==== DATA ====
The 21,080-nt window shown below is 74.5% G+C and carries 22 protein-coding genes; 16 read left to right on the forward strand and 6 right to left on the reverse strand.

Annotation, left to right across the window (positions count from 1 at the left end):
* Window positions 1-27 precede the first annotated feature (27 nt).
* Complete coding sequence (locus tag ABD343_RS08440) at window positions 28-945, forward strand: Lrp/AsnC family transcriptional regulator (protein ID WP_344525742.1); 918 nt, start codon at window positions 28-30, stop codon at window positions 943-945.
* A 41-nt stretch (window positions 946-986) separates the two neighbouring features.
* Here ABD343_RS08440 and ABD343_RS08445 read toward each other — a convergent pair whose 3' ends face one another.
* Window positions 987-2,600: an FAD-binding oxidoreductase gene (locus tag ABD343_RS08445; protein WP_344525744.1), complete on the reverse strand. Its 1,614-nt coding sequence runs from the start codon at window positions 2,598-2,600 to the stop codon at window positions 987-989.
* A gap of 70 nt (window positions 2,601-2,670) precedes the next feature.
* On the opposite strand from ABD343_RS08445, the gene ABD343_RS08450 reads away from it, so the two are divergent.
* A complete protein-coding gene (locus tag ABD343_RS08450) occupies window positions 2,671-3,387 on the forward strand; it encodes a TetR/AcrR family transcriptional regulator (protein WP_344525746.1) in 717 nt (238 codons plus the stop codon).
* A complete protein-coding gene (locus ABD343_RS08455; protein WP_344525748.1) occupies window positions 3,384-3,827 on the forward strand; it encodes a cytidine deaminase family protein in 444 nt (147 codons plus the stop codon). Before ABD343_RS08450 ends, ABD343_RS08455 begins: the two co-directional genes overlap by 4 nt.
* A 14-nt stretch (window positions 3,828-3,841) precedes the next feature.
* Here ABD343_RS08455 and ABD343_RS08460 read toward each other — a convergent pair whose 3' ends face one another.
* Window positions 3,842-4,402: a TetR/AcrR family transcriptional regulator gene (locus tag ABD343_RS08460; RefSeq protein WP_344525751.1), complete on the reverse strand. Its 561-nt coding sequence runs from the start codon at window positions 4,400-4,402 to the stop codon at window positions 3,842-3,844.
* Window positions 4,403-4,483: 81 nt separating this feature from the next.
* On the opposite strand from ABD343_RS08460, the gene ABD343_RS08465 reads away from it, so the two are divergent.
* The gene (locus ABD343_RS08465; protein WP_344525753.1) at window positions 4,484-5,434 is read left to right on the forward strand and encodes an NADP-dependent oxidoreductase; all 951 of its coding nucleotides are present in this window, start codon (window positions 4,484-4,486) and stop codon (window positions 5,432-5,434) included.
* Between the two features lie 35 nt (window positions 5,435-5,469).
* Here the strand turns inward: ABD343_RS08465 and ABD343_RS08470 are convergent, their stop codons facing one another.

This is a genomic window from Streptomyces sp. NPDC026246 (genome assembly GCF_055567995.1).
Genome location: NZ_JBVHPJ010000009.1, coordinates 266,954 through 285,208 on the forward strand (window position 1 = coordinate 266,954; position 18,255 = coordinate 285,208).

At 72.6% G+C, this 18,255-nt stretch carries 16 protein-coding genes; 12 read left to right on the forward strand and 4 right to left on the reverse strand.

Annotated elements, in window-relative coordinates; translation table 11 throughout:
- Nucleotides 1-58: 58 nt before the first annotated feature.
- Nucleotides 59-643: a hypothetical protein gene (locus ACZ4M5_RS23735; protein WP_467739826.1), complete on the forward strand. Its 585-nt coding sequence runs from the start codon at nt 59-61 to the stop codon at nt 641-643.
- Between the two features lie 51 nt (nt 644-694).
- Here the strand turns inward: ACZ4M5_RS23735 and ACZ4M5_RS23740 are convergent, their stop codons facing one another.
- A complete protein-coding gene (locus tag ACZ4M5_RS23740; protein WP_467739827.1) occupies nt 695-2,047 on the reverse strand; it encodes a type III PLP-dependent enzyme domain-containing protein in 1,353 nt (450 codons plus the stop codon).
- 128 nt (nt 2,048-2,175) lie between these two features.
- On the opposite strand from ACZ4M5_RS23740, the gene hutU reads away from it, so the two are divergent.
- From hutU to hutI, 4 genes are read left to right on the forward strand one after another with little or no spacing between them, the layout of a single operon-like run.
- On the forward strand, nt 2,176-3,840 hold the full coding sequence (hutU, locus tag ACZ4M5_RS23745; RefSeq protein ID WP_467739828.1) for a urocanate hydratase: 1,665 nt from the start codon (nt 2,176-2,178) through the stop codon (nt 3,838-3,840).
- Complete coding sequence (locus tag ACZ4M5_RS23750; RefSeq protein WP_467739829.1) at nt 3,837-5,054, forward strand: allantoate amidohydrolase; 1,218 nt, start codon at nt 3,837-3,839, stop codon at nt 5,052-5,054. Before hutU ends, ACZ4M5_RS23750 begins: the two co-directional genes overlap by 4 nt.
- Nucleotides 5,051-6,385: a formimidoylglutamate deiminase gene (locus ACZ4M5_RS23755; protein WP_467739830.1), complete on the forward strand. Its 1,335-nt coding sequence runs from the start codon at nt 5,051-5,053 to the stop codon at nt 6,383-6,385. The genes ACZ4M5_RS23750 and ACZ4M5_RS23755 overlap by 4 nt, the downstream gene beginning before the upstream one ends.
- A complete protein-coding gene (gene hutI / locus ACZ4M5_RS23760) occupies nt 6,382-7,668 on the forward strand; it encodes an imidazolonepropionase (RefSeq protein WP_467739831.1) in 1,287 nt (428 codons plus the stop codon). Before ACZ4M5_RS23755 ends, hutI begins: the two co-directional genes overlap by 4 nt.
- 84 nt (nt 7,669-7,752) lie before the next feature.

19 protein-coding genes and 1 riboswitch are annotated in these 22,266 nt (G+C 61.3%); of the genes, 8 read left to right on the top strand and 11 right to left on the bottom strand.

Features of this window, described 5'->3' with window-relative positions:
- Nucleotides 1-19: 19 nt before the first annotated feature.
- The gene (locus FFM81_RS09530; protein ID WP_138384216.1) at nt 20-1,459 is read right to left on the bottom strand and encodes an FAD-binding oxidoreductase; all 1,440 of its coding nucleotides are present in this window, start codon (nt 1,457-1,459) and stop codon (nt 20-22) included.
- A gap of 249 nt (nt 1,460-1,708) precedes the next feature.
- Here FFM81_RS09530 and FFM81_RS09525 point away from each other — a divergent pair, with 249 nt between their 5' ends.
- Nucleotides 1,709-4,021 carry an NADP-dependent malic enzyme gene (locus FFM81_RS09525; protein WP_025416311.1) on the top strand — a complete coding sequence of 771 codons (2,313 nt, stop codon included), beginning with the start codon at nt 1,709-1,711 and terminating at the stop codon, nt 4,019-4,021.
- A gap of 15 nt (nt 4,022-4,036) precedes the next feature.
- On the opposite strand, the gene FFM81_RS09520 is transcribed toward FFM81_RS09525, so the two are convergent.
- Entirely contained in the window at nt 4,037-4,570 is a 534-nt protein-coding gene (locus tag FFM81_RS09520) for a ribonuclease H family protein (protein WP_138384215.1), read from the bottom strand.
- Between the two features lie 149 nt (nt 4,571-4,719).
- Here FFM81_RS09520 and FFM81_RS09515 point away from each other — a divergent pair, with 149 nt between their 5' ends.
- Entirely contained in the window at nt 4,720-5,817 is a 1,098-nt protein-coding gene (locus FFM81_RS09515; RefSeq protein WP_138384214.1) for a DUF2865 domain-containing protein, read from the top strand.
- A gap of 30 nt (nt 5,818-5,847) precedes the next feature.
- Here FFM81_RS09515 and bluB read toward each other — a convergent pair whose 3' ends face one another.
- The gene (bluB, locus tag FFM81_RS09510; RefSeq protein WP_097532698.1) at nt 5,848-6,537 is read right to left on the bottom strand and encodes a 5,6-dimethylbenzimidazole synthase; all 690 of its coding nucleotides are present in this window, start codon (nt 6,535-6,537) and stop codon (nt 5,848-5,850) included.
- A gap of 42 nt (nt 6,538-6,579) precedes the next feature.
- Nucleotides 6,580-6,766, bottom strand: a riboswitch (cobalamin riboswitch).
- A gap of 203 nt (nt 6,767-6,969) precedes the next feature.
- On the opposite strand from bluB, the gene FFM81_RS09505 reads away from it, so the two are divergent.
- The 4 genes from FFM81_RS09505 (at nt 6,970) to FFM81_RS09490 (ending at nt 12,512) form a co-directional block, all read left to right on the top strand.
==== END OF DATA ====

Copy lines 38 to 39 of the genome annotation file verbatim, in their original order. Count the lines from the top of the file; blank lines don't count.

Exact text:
Features of this window, described 5'->3' with window-relative positions:
- Nucleotides 1-19: 19 nt before the first annotated feature.